Investors to Receive $37 Million from SEC Settlement with Stiefel Laboratories and Charles Stiefel (SEC Release)SEC Obtains Final Judgment Against Investment Adviser Charged with Fraud (SEC Release)FINRA Imposes Censure and Fine on ETC Clearing for Recordkeeping and Supervision.In the Matter of Electronic Transaction Clearing, Inc., Respondent (FINRA AWC)
[B]eginning in at least July 2017, Putnam operated a multilevel marketing business known as "Modern Money Team" and sold interests in a purported cryptocurrency mining operation to nearly two hundred investors. According to the complaint, Putnam misappropriated some of these investor funds and spent them on a condominium and other personal expenses. The complaint alleges that Putnam, Ramirez, and Rodriguez, then raised additional funds by offering so-called "cryptocurrency trading packages" to investors with the potential for high returns. In reality, as alleged, the defendants misappropriated investor funds for personal use and to make Ponzi-like distributions to earlier investors. According to the complaint, the defendants conducted these fraudulent schemes through two Utah companies controlled by Putnam, MMT Distributions, LLC and R & D Global, LLC.
[D]efendants Stiefel Laboratories, which at the time of the misconduct was the world's largest private manufacturer of dermatology products, and Charles Stiefel defrauded shareholders, who were mostly company employees, by having Stiefel Laboratories buy back their stock at severely undervalued prices. The SEC alleged that Stiefel Laboratories and Charles Stiefel used artificially low valuations for stock buybacks and failed to disclose information that would have alerted employee shareholders their stock was worth much more than the price the company paid them. For example, according to the complaint, the company failed to disclose negotiations for the sale of the company that ultimately resulted in GlaxoSmithKline PLC purchasing Stiefel Laboratories for a share price more than four times higher than the share price the company paid to employee shareholders.
During the period of April 1, 2015 through June 30, 2017, ETC failed to satisfy its customer protection requirements for its customer and proprietary business, including hindsight deficiencies in two instances; adhere to capital withdrawal rules specific to clearing firms in two instances; and, comply with its recordkeeping and supervision requirements. In particular:When calculating reserves in customer and proprietary accounts of broker-dealers (PAB), the Firm failed to make required reductions to certain debit balances. This caused the Firm's customer and PAB reserve accounts to be underfunded, resulting in hindsight deficiencies of $19.3 million and $23 million in the customer reserve account and $46.8 million and $12.8 million in the PAB reserve account, as of March 31, 2016 and August 26, 2016, respectively. The Firm also failed to timely notify the SEC and FINRA of these deficiencies. In addition, from February 2016 to April 2017, the Firm improperly overstated debits in its customer reserve calculations when it included an amount that was doubtful of collection. As a result, the Firm violated Rule 15c3-3 of the Securities Exchange Act of 1934 (Exchange Act) and FINRA Rule 2010.In November and December 2016, the Firm made unsecured advances to its parent company that exceeded 10% of the Firm's excess net capital for that period, without obtaining written permission from FINRA prior to doing so. As a result, the Firm violated FINRA Rule 4110 and FINRA Rule 2010.In 2016-2017, the Firm failed to comply with recordkeeping rules requiring the creation and maintenance of certain business records. Between January and June 2017, the Firm did not maintain an index of electronic records, store electronic records in the proper format, maintain an audit system for electronic records, or provide required notices and undertakings regarding its electronic records. Separately, throughout 2016, the Firm did not comply with recordkeeping requirements regarding payments made to its affiliated entities. As a result, the Firm violated Exchange Act Rule 17a-3 and 17a-4, and FINRA Rules 4511 and 2010.During the period April 1, 2015 through June 30, 2017, the Firm relied on proprietary electronic systems to help it calculate reserves, track margin calls, generate customer statements, and maintain position reconciliations. Although the Firm was aware of deficiencies in its electronic systems, it failed to replace or improve them. The Firm, as part of its supervisory system, at times developed back-up manual processes in an attempt to satisfy its obligations. However, these manual processes did not result in accurate calculations and records, given the volume of trading and number of accounts at the Firm, and the Firm failed to reasonably monitor these manual processes to ensure that they complied with regulatory requirements. The Firm also failed to reasonably supervise its affiliate that was operating the Firm's electronic storage systems and failed to reasonably supervise intercompany transfers between the Firm and its affiliates. It also failed to reasonably address deficiencies with respect to its margin model. Accordingly, the Firm failed to establish and maintain a supervisory system reasonably designed to achieve 3 compliance with the securities laws and FINRA rules in violation of FINRA Rules 3110(a) and 2010.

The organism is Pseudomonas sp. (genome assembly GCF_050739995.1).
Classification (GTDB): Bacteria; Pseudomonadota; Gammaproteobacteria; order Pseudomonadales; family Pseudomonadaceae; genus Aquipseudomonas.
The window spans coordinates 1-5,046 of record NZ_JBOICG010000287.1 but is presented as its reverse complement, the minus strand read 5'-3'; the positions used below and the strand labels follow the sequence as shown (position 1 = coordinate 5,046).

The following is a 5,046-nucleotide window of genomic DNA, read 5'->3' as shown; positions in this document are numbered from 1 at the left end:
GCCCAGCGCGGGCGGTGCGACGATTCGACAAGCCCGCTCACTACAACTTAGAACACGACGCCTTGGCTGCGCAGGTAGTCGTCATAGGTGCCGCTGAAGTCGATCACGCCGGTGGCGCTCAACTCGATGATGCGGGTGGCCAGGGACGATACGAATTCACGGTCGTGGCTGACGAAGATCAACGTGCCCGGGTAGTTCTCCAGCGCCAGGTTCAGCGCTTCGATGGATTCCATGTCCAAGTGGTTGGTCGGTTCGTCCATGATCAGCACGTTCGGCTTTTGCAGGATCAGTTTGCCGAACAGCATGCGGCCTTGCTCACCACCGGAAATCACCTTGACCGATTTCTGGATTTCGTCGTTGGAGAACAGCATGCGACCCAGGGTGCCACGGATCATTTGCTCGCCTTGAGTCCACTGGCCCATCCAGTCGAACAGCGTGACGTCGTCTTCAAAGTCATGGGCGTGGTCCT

As a sanction for this rule violation, Merrill was censured, required to pay restitution to the affected customers, plus interest, totaling over $7.2 million. But . . .there was no fine imposed. Zero. Nada. Bupkis. Why? It appears that there were a couple of reasons, but principally it was because of what FINRA characterized as Merrill's "credit for extraordinary cooperation." . . .